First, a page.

That the situation is illegal and unsustainable and destroys the prospects for peace is not merely a Palestinian narrative or perspective. It has been deemed as such by the Council, based on the United Nations Charter principle of the inadmissibility of the acquisition of territory by force, and the relevant provisions of international law, particularly the Fourth Geneva Convention, which strictly prohibits colonization activities, among other prohibitions. The positions of the International Court of Justice and the General Assembly are also very clear in that regard.

Moreover, the international consensus is firm regarding the illegality of the Israeli settlement enterprise and the status of Jerusalem, including non-recognition of Israeli claims to sovereignty over East Jerusalem and agreement that East Jerusalem is occupied territory and remains an integral part of the Palestinian territory that has been belligerently occupied by Israel since 1967.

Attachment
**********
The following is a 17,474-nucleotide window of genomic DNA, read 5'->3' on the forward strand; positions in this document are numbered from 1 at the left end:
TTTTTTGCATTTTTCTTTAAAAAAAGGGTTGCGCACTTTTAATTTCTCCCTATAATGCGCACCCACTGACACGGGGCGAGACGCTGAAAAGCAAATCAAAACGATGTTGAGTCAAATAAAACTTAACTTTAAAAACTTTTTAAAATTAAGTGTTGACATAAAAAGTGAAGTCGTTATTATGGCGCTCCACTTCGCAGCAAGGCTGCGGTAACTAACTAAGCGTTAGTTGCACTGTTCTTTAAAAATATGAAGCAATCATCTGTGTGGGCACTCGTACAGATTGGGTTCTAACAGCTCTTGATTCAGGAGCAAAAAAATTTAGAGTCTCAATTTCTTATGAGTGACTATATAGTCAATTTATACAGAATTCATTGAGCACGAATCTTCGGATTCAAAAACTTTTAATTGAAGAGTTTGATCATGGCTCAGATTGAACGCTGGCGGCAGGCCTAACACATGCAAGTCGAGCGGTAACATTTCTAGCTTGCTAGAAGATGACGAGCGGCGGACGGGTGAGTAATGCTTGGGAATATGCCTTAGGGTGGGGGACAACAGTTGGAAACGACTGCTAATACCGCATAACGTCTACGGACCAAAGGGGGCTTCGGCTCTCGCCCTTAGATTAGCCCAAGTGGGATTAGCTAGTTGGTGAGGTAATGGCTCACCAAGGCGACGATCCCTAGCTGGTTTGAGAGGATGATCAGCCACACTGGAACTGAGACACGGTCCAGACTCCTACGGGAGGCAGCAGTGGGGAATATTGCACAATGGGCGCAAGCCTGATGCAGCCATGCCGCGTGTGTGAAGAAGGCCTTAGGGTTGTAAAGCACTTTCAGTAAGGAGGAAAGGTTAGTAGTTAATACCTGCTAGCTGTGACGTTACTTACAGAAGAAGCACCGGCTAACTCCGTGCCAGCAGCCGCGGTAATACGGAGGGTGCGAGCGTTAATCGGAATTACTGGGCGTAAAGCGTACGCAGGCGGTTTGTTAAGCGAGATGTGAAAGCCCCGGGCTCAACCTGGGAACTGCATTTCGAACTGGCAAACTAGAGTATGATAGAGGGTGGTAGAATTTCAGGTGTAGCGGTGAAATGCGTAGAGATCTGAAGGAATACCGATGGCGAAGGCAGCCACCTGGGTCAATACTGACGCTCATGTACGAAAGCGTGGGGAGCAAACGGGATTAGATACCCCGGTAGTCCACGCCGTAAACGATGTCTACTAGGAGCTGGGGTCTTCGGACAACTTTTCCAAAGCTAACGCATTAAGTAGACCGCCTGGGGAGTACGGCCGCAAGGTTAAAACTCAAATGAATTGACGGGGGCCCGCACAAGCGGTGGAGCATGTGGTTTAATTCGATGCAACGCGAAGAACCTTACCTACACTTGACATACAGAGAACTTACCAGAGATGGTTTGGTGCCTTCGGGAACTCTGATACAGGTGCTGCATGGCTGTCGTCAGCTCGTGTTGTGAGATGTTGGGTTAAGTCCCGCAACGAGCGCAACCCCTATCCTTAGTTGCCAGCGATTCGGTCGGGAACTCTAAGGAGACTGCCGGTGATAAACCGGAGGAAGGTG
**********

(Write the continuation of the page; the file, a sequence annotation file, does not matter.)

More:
The international community, especially the Security Council, must send a clear message and reaffirm its established positions and the international consensus. The Council must fulfil its responsibility to bring an end to this illegal situation, which has broad and dangerous political, religious and security dimensions.

Israel, the occupying Power, must be compelled to immediately and completely cease its illegal settlement activities throughout the occupied Palestinian territory, including East Jerusalem, and to cease all provocations and incitements at the holy sites in occupied East Jerusalem and against the Palestinian people and their leadership. Israel must be compelled to comply with international law, including the Fourth Geneva Convention, and to commit to the path of peace. If that course fails, Israel must be held fully accountable for its crimes and obstruction of peace.